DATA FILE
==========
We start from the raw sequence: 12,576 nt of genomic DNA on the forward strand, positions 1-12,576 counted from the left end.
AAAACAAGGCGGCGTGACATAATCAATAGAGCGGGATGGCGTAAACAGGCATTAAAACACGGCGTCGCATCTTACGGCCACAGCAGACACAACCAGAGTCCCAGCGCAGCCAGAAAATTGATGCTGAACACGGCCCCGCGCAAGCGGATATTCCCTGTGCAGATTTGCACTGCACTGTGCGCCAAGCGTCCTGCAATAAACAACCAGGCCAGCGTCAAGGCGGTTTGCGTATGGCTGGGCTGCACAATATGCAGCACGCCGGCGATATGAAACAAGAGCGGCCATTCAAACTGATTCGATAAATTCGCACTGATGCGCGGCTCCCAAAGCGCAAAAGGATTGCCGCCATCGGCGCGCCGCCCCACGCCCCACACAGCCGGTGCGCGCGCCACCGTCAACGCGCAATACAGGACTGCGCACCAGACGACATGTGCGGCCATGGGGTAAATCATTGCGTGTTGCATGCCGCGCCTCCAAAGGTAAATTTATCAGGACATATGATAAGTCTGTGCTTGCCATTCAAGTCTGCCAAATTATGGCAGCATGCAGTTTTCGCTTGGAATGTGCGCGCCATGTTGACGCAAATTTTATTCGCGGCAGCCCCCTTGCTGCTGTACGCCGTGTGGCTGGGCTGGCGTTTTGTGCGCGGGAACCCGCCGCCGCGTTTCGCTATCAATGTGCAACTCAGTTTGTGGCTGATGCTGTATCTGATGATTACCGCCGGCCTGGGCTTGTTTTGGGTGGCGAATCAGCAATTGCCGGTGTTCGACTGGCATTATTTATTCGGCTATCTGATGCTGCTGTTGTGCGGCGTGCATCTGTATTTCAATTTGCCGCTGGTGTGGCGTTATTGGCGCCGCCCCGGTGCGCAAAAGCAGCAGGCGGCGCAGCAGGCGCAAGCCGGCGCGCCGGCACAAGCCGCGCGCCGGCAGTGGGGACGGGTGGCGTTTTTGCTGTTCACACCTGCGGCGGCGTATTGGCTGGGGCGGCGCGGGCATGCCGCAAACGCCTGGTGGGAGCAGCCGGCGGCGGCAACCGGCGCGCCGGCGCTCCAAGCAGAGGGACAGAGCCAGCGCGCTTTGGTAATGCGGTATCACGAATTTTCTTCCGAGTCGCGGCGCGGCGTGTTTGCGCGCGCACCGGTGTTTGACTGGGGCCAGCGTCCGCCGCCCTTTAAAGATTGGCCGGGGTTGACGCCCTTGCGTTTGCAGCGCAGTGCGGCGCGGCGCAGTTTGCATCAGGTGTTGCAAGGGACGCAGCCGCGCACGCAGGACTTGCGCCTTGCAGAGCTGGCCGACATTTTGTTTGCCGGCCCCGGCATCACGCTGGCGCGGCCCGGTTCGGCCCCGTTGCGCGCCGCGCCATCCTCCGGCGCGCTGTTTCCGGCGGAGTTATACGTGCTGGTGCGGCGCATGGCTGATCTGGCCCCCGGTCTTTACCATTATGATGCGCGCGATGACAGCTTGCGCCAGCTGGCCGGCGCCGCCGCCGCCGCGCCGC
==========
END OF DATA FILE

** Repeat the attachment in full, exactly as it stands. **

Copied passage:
We start from the raw sequence: 12,576 nt of genomic DNA on the forward strand, positions 1-12,576 counted from the left end.
AAAACAAGGCGGCGTGACATAATCAATAGAGCGGGATGGCGTAAACAGGCATTAAAACACGGCGTCGCATCTTACGGCCACAGCAGACACAACCAGAGTCCCAGCGCAGCCAGAAAATTGATGCTGAACACGGCCCCGCGCAAGCGGATATTCCCTGTGCAGATTTGCACTGCACTGTGCGCCAAGCGTCCTGCAATAAACAACCAGGCCAGCGTCAAGGCGGTTTGCGTATGGCTGGGCTGCACAATATGCAGCACGCCGGCGATATGAAACAAGAGCGGCCATTCAAACTGATTCGATAAATTCGCACTGATGCGCGGCTCCCAAAGCGCAAAAGGATTGCCGCCATCGGCGCGCCGCCCCACGCCCCACACAGCCGGTGCGCGCGCCACCGTCAACGCGCAATACAGGACTGCGCACCAGACGACATGTGCGGCCATGGGGTAAATCATTGCGTGTTGCATGCCGCGCCTCCAAAGGTAAATTTATCAGGACATATGATAAGTCTGTGCTTGCCATTCAAGTCTGCCAAATTATGGCAGCATGCAGTTTTCGCTTGGAATGTGCGCGCCATGTTGACGCAAATTTTATTCGCGGCAGCCCCCTTGCTGCTGTACGCCGTGTGGCTGGGCTGGCGTTTTGTGCGCGGGAACCCGCCGCCGCGTTTCGCTATCAATGTGCAACTCAGTTTGTGGCTGATGCTGTATCTGATGATTACCGCCGGCCTGGGCTTGTTTTGGGTGGCGAATCAGCAATTGCCGGTGTTCGACTGGCATTATTTATTCGGCTATCTGATGCTGCTGTTGTGCGGCGTGCATCTGTATTTCAATTTGCCGCTGGTGTGGCGTTATTGGCGCCGCCCCGGTGCGCAAAAGCAGCAGGCGGCGCAGCAGGCGCAAGCCGGCGCGCCGGCACAAGCCGCGCGCCGGCAGTGGGGACGGGTGGCGTTTTTGCTGTTCACACCTGCGGCGGCGTATTGGCTGGGGCGGCGCGGGCATGCCGCAAACGCCTGGTGGGAGCAGCCGGCGGCGGCAACCGGCGCGCCGGCGCTCCAAGCAGAGGGACAGAGCCAGCGCGCTTTGGTAATGCGGTATCACGAATTTTCTTCCGAGTCGCGGCGCGGCGTGTTTGCGCGCGCACCGGTGTTTGACTGGGGCCAGCGTCCGCCGCCCTTTAAAGATTGGCCGGGGTTGACGCCCTTGCGTTTGCAGCGCAGTGCGGCGCGGCGCAGTTTGCATCAGGTGTTGCAAGGGACGCAGCCGCGCACGCAGGACTTGCGCCTTGCAGAGCTGGCCGACATTTTGTTTGCCGGCCCCGGCATCACGCTGGCGCGGCCCGGTTCGGCCCCGTTGCGCGCCGCGCCATCCTCCGGCGCGCTGTTTCCGGCGGAGTTATACGTGCTGGTGCGGCGCATGGCTGATCTGGCCCCCGGTCTTTACCATTATGATGCGCGCGATGACAGCTTGCGCCAGCTGGCCGGCGCCGCCGCCGCCGCGCCGC